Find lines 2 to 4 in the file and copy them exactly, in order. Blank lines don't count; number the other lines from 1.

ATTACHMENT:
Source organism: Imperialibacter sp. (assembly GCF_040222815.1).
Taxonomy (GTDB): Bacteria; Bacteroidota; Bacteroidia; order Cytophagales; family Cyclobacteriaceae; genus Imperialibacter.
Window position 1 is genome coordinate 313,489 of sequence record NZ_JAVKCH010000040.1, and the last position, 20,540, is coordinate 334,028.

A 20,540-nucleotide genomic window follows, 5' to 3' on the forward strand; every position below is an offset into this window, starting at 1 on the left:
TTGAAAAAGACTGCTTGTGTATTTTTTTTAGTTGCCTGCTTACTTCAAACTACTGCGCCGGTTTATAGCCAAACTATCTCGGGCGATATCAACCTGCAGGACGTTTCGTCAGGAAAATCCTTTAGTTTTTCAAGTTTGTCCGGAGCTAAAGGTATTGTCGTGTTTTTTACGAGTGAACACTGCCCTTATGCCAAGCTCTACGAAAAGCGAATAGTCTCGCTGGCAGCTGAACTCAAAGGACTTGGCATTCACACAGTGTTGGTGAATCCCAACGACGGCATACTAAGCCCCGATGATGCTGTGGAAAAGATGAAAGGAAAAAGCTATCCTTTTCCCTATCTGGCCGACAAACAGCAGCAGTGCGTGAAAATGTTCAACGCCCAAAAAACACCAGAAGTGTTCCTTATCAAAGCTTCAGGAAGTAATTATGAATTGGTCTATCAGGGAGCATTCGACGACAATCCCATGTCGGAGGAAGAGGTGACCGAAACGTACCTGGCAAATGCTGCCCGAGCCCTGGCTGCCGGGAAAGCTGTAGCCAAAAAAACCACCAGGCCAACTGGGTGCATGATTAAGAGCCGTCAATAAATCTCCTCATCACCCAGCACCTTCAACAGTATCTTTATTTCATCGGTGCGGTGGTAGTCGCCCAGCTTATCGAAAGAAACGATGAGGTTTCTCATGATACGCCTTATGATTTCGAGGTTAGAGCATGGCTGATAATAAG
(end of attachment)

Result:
Taxonomy (GTDB): Bacteria; Bacteroidota; Bacteroidia; order Cytophagales; family Cyclobacteriaceae; genus Imperialibacter.
Window position 1 is genome coordinate 313,489 of sequence record NZ_JAVKCH010000040.1, and the last position, 20,540, is coordinate 334,028.

A 20,540-nucleotide genomic window follows, 5' to 3' on the forward strand; every position below is an offset into this window, starting at 1 on the left: